DEC 28, 2021 7:00 AM PST

Blood-Sucking Worms No Match Against Vaccine Pill

WRITTEN BY: Tara Fernandes

Ancylostoma caninum, a type of hookworm, attached to the intestinal mucosa. Image via Wikimedia Commons.

Hookworms are blood-sucking parasites that get their name from their characteristic hook-shaped heads. For a small worm (roughly the width of a fingernail), hookworms have a massive impact on global health. The parasite spreads through dirty water, infecting tens of millions of people every year.

In a recent scientific breakthrough, Australian researchers have brought forward a hookworm vaccine with tremendous promise. The vaccine was developed by a team led by Istvan Toth from the University of Queensland and can be administered in a tablet, liquid, or powder form. This flexibility is particularly beneficial for deploying the vaccine in under-resourced regions. The treatment has no special cold storage requirements and doesn't need to be given out by trained healthcare personnel.

Most of all, the vaccine is cost-effective, giving it the potential to boost economic growth in disease-endemic geographies without a hefty price tag.

The researchers performed a series of experiments in an animal model of hookworm infection to test the vaccine's efficacy. They pitted their vaccine against another leading experimental vaccine candidate to measure the relative reduction in worms after treatment. The control vaccine was shown to achieve a 30 to 50 percent dip in the number of worms isolated in vaccinated animals (compared to unvaccinated ones).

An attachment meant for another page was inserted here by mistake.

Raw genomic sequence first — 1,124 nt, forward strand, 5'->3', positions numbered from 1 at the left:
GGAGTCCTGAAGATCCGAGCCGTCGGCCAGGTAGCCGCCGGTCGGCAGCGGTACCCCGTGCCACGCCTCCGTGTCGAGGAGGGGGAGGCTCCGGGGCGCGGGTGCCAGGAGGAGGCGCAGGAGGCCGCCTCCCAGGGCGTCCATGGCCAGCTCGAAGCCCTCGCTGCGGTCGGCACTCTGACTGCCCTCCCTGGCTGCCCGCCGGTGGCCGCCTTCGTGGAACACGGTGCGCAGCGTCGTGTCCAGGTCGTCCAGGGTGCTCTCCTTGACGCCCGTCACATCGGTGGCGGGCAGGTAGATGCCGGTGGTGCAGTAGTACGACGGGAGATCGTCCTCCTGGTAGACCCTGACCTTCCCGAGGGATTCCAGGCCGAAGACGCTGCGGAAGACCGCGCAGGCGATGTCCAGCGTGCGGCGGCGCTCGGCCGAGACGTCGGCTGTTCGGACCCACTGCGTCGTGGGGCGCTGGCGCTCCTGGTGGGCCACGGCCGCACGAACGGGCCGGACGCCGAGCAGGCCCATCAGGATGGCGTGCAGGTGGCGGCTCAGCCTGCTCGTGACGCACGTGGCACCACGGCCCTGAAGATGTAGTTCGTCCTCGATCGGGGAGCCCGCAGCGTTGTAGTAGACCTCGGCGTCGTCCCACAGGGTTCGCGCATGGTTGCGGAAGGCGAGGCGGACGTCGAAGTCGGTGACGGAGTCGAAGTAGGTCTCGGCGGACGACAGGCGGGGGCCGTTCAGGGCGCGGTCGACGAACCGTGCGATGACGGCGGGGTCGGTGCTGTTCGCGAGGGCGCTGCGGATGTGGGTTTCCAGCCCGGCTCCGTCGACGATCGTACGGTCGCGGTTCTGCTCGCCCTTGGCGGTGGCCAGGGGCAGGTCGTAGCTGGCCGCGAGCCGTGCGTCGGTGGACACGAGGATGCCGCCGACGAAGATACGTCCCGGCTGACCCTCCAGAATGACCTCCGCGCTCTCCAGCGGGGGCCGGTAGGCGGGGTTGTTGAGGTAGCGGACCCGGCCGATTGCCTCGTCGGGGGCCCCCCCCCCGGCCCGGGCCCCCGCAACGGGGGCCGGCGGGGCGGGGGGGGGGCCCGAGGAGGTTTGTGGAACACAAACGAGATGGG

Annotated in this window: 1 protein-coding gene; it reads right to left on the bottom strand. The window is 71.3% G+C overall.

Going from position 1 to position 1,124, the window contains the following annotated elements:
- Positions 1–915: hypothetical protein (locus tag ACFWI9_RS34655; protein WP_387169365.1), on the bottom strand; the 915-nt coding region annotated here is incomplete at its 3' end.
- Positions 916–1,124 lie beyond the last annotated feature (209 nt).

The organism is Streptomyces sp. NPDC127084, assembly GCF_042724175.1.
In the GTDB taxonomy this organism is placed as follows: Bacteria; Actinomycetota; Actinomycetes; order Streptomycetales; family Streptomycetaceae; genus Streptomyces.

The team's vaccine performed significantly better. "The UQ-developed vaccine resulted in an impressive 94 percent worm reduction in mice," said Toth. This finding indicates that while being easy to deliver, the new vaccine also sets off a robust, protective immune response.

The vaccine works by igniting antibodies against a key enzyme produced by hookworms that they need to survive, called APR-1. When antibodies block APR-1, hookworms cannot digest their host's blood, ultimately dying from starvation. 

Next up, the team plans to perform a suite of follow-on studies to ensure the safety and efficacy of their vaccine candidate before proceeding to test it in a clinical trial setting.

About the Author
Doctorate (PhD)
Interested in health technology and innovation.
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